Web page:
When I was in high school, senior year "superlatives" were a big deal. Graduating students got to choose who among their peers was the most popular, best looking, funniest or most likely to succeed. But at one Washington high school, the only thing that matters is who is the hottest. Students at Issaquah High School have created a controversial "May Madness" bracket, according to msn News, that pits female students against each other in a NCAA Tournament-style contest ranking nothing but their looks.
Pissed-off parents tried to have the May Madness website taken down, but school administrators say their hands are tied because the contest isn't school-sanctioned or run on its property.
"I think it's certainly a form of harassment and bullying," Issaquah School District spokeswoman Sara Niegowski told a local Fox News affiliate. "I don't think it's set up to make people feel good and just from the start you're basing things on looks, personality, popularity. That's preying on people's confidences when you're already at a very vulnerable age."
Maybe I'm naïve. Maybe kids will always be kids, and maybe that often means that they will be stupid, shallow, cruel and insensitive. But when I read this, the first thing I thought was Where are these kids' parents and what are they teaching—or more aptly, not teaching—them? In our house, we talk about bullying a lot. But the lesson I try to drum into my daughters' heads isn't just "don't be a bully"or even "don't be a victim" because neither of those things is enough.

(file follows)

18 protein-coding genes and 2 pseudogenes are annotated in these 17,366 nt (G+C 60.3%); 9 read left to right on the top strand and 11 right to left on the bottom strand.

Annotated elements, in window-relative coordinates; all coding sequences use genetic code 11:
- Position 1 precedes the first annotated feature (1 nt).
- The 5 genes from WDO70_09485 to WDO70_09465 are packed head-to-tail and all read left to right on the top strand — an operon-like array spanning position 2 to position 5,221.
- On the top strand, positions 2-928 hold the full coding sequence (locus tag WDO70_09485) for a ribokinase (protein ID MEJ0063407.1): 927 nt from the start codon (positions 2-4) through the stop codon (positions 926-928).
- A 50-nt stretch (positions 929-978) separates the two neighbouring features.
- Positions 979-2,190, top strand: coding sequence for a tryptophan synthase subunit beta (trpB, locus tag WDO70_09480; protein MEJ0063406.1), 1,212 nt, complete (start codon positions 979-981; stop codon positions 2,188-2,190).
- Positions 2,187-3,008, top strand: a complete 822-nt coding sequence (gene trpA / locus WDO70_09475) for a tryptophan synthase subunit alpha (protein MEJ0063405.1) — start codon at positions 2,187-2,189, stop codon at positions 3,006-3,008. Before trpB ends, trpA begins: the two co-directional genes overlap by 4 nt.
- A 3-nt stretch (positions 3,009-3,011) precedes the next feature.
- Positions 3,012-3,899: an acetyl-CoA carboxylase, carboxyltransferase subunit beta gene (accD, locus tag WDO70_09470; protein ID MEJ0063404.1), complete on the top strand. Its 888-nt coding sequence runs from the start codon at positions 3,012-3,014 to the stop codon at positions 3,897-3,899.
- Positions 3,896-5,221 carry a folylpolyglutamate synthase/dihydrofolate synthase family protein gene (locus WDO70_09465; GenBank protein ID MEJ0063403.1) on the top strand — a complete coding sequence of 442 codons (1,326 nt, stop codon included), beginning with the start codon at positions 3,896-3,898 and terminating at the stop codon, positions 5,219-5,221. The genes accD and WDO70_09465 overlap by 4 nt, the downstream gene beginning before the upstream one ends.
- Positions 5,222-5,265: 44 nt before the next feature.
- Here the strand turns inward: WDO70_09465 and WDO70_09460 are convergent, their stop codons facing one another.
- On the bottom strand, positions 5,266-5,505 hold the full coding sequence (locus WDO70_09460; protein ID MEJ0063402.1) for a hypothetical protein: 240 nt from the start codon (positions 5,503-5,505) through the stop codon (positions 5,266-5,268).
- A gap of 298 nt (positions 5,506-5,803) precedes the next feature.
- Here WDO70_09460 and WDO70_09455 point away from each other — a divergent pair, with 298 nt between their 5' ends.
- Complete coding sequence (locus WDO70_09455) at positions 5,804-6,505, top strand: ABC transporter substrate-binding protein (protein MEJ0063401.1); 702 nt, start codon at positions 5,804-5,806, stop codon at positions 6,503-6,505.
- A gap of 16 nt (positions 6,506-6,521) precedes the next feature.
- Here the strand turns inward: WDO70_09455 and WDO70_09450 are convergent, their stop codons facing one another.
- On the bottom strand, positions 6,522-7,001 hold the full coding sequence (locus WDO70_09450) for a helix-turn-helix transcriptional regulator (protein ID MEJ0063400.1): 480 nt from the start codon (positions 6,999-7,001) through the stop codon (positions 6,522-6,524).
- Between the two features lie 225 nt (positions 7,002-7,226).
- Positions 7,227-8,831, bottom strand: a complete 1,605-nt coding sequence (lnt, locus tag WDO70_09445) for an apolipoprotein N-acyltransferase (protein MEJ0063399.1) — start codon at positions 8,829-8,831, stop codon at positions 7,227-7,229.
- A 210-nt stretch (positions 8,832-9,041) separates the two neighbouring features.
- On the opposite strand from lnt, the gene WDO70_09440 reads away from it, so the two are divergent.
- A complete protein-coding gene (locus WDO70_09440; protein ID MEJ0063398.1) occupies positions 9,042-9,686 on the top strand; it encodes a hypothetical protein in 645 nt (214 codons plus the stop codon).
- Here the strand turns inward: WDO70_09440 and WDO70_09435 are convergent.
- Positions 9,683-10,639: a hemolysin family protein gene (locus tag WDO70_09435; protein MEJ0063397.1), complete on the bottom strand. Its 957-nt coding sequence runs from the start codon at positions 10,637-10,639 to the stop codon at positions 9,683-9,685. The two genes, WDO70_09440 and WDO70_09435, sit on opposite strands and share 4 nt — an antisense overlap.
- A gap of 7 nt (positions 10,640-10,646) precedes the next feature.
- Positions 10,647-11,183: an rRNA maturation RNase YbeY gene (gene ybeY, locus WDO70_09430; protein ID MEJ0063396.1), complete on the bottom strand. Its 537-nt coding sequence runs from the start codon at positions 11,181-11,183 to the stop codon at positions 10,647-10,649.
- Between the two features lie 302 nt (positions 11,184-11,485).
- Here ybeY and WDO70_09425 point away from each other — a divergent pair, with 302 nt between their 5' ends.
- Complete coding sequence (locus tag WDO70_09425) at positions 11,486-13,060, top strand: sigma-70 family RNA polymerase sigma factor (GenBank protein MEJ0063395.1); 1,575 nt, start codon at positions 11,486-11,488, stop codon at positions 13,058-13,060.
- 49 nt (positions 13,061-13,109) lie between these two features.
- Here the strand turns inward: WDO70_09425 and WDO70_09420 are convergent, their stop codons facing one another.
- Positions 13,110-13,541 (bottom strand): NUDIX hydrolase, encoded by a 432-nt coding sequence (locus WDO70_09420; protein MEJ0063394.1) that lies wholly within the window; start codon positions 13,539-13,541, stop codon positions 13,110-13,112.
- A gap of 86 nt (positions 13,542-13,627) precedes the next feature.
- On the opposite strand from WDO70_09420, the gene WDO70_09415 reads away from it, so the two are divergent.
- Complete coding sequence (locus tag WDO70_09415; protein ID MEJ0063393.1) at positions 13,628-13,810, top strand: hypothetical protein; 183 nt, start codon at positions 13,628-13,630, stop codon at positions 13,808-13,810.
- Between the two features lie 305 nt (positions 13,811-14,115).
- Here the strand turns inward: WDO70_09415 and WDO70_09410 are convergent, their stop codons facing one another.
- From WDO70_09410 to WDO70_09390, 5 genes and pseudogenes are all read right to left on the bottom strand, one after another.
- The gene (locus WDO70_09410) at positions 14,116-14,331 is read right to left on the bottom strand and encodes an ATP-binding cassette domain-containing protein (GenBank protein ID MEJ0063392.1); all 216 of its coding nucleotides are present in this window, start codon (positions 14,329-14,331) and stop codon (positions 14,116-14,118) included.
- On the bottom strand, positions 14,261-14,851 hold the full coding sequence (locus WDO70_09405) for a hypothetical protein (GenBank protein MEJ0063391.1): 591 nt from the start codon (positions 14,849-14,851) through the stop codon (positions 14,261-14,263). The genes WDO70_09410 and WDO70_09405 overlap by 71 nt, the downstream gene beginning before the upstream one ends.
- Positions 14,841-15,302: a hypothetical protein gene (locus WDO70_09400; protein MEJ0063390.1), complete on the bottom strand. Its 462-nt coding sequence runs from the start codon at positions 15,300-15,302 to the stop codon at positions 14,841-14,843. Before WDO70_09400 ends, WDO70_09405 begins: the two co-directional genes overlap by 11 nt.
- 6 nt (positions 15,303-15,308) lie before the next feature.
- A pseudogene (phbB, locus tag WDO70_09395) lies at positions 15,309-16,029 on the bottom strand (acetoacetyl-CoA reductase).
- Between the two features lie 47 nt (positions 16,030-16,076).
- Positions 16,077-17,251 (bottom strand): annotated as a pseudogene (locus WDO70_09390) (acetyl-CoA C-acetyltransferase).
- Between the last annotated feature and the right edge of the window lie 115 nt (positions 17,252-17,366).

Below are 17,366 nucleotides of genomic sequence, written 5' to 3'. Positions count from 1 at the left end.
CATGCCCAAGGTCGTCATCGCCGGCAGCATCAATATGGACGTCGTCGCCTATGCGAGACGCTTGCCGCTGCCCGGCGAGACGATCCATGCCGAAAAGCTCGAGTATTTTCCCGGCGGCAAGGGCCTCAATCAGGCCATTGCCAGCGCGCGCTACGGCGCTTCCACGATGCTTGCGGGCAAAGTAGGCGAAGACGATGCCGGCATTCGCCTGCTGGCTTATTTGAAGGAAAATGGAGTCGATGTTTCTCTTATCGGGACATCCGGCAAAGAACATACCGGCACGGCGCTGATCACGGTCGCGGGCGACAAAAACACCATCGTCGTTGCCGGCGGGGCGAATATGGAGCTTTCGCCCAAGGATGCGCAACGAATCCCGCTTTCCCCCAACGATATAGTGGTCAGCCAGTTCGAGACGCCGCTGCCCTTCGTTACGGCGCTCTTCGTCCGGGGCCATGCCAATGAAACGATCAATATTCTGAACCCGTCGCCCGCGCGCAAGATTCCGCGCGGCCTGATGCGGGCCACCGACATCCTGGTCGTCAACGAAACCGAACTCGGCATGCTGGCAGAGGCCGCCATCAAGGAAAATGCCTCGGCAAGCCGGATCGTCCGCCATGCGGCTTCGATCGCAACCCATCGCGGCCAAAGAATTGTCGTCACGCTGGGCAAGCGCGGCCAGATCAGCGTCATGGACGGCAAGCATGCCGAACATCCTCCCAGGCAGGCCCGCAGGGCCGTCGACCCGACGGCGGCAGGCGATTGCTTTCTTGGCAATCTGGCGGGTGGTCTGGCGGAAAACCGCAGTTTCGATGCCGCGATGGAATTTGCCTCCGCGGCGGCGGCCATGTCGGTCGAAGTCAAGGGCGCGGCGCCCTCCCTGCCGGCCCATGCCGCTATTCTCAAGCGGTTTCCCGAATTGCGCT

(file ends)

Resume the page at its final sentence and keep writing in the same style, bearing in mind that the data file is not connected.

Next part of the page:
We talk about advocacy and speaking up and banding together to have a stronger voice. We talk about how it's not okay to judge people based on their looks or to form exclusionary clubs and groups. We talk about karma (yes, we do!) and about the idea that what you put out into the world you get back ten-fold. We talk about popularity and how it's fleeting and meaningless, and I admit I've told them that the kids who peak in elementary or high school aren't usually the ones who turn out to do amazing things—but that they should be kind to them anyway. Yes, because of karma and also because it's the right thing to do.
I feel sad for the kids at Issaquah High School. Not just for the ones being objectified by the contest, but for the ones who are organizing or encouraging it and can't see how small-minded and damaging it is.
Jenna McCarthy is an internationally published writer, TED speaker and the author of five books including If It Was Easy They'd Call the Whole Damn Thing a Honeymoon: Living with and Loving the TV-Addicted, Sex-Obsessed, Not-so-handy Man You Married (Berkley Books, 2011). Find her at JennaMcCarthy.com.
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A version of this story originally appeared on iVillage.